Before you even walk through the doors for the IEP meeting, you’re sweating. Yes, even if it’s actually cold outside right now. You’re nervous because today will decide the path for your child’s next year in school.
What waits inside is anyone’s best guess. The school’s team has had months to prepare, to gather data, and to coordinate their plan of action. You’ve also had some time, but with fewer resources to draw from.
Before this scene reaches the end, hit pause. Now, rewind. Let’s see if we can’t make this year’s IEP meeting a little bit less stressful.
IEP Meeting Tips to Take the Stress Away
Walking into an IEP meeting unprepared is like diving with very hungry sharks, without a cage. It could be fine, but it could also end in disaster.
Before you even consider the next IEP, it’s time for a look back. The first thing to do is pull out the IEPs from the last few years, at least since the last triennial review (if possible). Lay them all out in front of you to make comparing them easier. Now, go through each one page by page. Ideally, you should be in the same section in each IEP at the same time. This will let you check for changes in that section for each IEP.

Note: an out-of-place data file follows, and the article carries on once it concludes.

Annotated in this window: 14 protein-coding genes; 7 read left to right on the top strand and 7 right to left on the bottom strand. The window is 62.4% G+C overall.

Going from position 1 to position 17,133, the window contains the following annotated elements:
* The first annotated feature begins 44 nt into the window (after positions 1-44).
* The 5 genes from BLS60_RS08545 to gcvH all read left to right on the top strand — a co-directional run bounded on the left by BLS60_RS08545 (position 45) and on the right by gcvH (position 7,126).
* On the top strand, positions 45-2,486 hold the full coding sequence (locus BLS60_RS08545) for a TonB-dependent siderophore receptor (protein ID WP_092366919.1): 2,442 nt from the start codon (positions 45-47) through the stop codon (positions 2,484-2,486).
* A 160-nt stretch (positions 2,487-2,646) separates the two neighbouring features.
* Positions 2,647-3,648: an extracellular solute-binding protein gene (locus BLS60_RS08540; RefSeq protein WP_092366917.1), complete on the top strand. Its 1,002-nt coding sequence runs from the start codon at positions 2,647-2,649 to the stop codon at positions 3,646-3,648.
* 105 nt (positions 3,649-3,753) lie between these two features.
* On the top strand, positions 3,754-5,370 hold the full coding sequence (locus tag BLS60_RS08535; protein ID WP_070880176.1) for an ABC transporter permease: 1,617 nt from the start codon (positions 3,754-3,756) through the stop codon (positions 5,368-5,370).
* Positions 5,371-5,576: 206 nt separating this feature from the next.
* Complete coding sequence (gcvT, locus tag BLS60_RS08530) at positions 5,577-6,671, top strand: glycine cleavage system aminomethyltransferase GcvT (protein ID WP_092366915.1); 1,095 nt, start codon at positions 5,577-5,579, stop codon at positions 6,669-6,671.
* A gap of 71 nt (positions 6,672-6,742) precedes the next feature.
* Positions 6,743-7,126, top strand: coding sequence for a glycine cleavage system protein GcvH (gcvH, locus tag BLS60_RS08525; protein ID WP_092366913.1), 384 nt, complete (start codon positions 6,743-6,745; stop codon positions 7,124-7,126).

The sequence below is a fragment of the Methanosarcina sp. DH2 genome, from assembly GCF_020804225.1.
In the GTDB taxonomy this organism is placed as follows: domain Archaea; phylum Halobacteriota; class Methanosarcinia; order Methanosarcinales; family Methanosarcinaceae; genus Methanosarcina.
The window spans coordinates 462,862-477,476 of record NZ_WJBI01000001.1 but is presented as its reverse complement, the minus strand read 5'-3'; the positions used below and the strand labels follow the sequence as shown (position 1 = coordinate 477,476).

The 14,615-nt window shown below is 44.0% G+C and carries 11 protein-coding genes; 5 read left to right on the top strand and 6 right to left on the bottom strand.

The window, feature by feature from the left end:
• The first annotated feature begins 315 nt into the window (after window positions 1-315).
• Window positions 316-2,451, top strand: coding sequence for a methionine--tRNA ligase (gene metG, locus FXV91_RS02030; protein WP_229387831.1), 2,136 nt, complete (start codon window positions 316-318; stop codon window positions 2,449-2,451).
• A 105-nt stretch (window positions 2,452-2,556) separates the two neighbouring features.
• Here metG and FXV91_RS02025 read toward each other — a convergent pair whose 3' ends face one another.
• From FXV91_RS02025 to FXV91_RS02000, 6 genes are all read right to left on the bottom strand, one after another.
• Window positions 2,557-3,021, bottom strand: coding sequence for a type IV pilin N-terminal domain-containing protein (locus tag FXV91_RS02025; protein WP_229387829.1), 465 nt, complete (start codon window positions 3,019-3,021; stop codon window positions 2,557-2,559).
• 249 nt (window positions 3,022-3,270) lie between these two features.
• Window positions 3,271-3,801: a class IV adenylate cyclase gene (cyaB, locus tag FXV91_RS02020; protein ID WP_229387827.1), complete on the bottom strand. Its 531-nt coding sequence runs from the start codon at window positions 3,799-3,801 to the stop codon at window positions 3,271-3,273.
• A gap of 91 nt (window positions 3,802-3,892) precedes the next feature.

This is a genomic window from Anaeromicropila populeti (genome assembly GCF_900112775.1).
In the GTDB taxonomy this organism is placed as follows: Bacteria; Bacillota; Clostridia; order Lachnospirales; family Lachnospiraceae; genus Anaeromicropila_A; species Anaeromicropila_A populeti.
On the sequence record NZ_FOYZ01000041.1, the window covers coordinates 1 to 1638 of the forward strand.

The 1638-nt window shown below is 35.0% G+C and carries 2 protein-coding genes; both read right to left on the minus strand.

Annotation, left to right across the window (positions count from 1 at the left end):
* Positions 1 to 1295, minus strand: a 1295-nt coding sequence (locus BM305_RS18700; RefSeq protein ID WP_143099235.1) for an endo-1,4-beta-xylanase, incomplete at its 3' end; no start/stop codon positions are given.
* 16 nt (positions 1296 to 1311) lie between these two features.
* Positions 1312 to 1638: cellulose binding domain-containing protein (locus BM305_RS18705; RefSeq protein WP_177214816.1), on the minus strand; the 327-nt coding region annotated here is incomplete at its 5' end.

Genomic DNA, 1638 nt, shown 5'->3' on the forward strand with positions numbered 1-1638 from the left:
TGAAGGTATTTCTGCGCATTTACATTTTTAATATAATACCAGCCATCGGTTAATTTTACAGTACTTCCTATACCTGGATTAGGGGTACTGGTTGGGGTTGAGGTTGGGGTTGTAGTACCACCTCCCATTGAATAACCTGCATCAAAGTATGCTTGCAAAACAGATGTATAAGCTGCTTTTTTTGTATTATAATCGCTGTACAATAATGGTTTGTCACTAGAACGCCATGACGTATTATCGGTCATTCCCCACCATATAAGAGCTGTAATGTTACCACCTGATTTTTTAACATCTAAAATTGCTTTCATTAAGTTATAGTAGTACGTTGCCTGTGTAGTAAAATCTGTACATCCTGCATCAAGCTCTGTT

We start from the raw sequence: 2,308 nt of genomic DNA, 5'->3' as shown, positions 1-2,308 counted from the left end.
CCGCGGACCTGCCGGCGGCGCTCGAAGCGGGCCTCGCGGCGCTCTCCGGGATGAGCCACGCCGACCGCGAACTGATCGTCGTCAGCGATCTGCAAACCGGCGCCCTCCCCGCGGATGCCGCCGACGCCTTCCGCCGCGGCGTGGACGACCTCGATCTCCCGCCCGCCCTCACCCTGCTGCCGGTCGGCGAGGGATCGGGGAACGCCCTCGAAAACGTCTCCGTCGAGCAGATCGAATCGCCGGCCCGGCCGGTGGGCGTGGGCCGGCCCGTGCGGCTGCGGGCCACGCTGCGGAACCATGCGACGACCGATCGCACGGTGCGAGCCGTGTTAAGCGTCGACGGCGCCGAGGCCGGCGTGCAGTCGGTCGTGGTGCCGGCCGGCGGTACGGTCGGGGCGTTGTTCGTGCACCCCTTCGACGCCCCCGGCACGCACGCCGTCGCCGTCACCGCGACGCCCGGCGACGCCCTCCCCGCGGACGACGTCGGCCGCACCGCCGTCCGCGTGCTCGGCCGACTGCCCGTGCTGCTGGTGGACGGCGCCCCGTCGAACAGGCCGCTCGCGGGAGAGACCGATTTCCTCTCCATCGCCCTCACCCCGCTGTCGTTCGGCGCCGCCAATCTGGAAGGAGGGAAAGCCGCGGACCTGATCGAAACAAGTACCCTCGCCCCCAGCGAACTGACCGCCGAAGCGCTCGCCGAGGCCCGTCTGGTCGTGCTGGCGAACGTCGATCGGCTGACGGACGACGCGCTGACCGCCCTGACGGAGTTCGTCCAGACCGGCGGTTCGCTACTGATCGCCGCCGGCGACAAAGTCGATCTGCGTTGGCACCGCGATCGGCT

You should be seeing changes in the present levels and goals. Present levels should reflect growth over time and be accurate for the grade level at the time of each IEP. You should be seeing different scores, and hopefully some progress. The goals might be similar from year to year, but there should be some changes in wording and expected outcome over time.
If you have test scores of any kind, including classroom tests, from the last year or so, get those out. Compare these assessments and their analysis reports to the present levels of the last IEP and/or the teacher comments from the last progress report or report card. See if they match up. If you see some discrepancies, make a note of it.